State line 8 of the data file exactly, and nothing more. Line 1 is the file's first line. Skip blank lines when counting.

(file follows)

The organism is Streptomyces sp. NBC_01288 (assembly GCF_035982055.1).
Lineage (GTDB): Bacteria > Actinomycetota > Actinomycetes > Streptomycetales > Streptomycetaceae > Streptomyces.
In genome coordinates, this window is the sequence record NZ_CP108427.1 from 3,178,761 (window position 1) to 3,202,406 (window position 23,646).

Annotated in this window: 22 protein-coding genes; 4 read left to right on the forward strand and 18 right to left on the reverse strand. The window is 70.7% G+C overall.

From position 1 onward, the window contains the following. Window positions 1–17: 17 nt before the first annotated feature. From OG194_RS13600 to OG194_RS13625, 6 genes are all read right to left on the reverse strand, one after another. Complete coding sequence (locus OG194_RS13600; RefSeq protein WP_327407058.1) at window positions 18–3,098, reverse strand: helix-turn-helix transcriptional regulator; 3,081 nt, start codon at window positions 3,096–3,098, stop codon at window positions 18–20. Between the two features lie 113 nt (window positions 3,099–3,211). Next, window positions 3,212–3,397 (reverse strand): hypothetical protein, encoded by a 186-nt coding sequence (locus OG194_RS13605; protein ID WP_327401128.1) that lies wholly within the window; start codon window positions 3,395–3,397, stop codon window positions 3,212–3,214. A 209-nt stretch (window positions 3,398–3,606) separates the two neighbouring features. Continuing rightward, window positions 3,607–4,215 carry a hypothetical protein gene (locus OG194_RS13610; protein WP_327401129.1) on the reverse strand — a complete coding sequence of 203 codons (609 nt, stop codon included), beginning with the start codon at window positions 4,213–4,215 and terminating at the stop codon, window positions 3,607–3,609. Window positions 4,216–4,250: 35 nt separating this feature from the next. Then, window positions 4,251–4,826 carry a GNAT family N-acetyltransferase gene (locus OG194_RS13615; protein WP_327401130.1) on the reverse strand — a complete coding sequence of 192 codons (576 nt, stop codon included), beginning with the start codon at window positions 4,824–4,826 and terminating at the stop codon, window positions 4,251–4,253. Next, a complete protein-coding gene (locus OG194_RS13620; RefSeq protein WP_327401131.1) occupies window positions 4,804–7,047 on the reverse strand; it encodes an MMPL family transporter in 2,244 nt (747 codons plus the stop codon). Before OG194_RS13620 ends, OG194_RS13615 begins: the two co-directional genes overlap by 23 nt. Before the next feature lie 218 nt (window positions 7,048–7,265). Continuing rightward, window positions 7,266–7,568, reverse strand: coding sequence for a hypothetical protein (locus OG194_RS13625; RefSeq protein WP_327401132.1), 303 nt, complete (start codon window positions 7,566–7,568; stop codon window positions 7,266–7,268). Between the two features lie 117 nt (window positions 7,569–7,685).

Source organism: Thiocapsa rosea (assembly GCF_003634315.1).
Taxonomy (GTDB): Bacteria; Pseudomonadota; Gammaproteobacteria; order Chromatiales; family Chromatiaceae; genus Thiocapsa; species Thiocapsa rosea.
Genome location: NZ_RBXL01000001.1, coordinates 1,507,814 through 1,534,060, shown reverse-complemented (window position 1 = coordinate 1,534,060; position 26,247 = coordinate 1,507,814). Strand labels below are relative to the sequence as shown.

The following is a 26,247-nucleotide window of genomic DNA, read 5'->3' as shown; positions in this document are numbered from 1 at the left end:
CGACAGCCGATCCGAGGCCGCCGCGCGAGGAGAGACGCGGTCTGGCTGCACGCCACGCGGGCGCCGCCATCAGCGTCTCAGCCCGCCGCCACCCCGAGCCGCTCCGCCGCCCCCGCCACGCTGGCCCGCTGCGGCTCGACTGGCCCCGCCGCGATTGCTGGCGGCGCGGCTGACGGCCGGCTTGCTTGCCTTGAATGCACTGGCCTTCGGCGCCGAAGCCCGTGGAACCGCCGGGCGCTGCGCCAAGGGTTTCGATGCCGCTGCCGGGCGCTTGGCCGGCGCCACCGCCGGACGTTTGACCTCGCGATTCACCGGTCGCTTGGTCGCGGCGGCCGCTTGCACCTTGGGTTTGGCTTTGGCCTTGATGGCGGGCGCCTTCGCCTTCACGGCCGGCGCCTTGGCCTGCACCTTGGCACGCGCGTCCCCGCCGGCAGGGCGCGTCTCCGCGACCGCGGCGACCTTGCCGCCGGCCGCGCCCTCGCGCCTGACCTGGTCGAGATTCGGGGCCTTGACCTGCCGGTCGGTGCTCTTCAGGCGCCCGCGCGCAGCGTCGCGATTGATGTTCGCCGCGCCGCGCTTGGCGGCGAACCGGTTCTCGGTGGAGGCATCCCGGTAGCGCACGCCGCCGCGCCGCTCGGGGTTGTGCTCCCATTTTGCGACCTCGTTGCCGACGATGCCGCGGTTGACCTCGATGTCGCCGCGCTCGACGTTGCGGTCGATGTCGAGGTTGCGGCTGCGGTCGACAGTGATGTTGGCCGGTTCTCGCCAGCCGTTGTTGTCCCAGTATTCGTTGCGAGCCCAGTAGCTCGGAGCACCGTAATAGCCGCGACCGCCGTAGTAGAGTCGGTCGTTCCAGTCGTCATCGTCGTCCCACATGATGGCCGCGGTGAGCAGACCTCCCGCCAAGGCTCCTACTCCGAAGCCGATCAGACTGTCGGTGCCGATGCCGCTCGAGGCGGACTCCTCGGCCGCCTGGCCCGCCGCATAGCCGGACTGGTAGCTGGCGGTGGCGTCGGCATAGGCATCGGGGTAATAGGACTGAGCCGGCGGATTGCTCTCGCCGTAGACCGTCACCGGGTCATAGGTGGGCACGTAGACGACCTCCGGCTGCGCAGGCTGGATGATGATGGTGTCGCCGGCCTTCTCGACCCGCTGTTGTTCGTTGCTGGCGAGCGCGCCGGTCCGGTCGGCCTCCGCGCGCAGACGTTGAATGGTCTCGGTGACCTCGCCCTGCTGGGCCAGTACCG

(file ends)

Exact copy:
Genome location: NZ_RBXL01000001.1, coordinates 1,507,814 through 1,534,060, shown reverse-complemented (window position 1 = coordinate 1,534,060; position 26,247 = coordinate 1,507,814). Strand labels below are relative to the sequence as shown.